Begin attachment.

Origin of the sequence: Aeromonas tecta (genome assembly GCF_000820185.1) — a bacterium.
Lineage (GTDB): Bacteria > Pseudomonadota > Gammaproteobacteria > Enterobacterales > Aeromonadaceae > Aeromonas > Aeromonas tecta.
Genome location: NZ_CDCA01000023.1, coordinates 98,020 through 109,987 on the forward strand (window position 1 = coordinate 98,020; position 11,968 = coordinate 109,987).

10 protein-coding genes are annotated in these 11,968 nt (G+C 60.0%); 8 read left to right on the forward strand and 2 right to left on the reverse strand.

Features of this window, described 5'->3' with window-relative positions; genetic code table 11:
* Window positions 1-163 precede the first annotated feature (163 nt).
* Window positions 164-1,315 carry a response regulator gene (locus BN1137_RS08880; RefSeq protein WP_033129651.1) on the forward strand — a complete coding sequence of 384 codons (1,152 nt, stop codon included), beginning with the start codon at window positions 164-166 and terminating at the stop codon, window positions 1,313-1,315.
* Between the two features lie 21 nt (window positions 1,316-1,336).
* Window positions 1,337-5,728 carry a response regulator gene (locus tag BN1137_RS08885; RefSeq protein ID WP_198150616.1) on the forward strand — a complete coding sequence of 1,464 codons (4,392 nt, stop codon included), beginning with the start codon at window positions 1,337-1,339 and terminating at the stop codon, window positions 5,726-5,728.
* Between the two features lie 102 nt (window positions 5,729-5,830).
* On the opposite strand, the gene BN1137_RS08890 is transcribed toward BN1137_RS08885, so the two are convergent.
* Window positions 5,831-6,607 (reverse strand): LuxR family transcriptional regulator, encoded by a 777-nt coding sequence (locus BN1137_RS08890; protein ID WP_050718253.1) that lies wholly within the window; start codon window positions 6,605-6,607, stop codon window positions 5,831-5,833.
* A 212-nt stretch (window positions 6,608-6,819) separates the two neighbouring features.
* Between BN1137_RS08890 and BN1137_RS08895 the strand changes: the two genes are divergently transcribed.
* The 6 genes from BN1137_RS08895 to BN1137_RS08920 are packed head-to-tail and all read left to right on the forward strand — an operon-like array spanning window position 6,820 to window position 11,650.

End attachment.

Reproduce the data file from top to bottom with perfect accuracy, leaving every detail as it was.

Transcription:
Origin of the sequence: Aeromonas tecta (genome assembly GCF_000820185.1) — a bacterium.
Lineage (GTDB): Bacteria > Pseudomonadota > Gammaproteobacteria > Enterobacterales > Aeromonadaceae > Aeromonas > Aeromonas tecta.
Genome location: NZ_CDCA01000023.1, coordinates 98,020 through 109,987 on the forward strand (window position 1 = coordinate 98,020; position 11,968 = coordinate 109,987).

10 protein-coding genes are annotated in these 11,968 nt (G+C 60.0%); 8 read left to right on the forward strand and 2 right to left on the reverse strand.

Features of this window, described 5'->3' with window-relative positions; genetic code table 11:
* Window positions 1-163 precede the first annotated feature (163 nt).
* Window positions 164-1,315 carry a response regulator gene (locus BN1137_RS08880; RefSeq protein WP_033129651.1) on the forward strand — a complete coding sequence of 384 codons (1,152 nt, stop codon included), beginning with the start codon at window positions 164-166 and terminating at the stop codon, window positions 1,313-1,315.
* Between the two features lie 21 nt (window positions 1,316-1,336).
* Window positions 1,337-5,728 carry a response regulator gene (locus tag BN1137_RS08885; RefSeq protein ID WP_198150616.1) on the forward strand — a complete coding sequence of 1,464 codons (4,392 nt, stop codon included), beginning with the start codon at window positions 1,337-1,339 and terminating at the stop codon, window positions 5,726-5,728.
* Between the two features lie 102 nt (window positions 5,729-5,830).
* On the opposite strand, the gene BN1137_RS08890 is transcribed toward BN1137_RS08885, so the two are convergent.
* Window positions 5,831-6,607 (reverse strand): LuxR family transcriptional regulator, encoded by a 777-nt coding sequence (locus BN1137_RS08890; protein ID WP_050718253.1) that lies wholly within the window; start codon window positions 6,605-6,607, stop codon window positions 5,831-5,833.
* A 212-nt stretch (window positions 6,608-6,819) separates the two neighbouring features.
* Between BN1137_RS08890 and BN1137_RS08895 the strand changes: the two genes are divergently transcribed.
* The 6 genes from BN1137_RS08895 to BN1137_RS08920 are packed head-to-tail and all read left to right on the forward strand — an operon-like array spanning window position 6,820 to window position 11,650.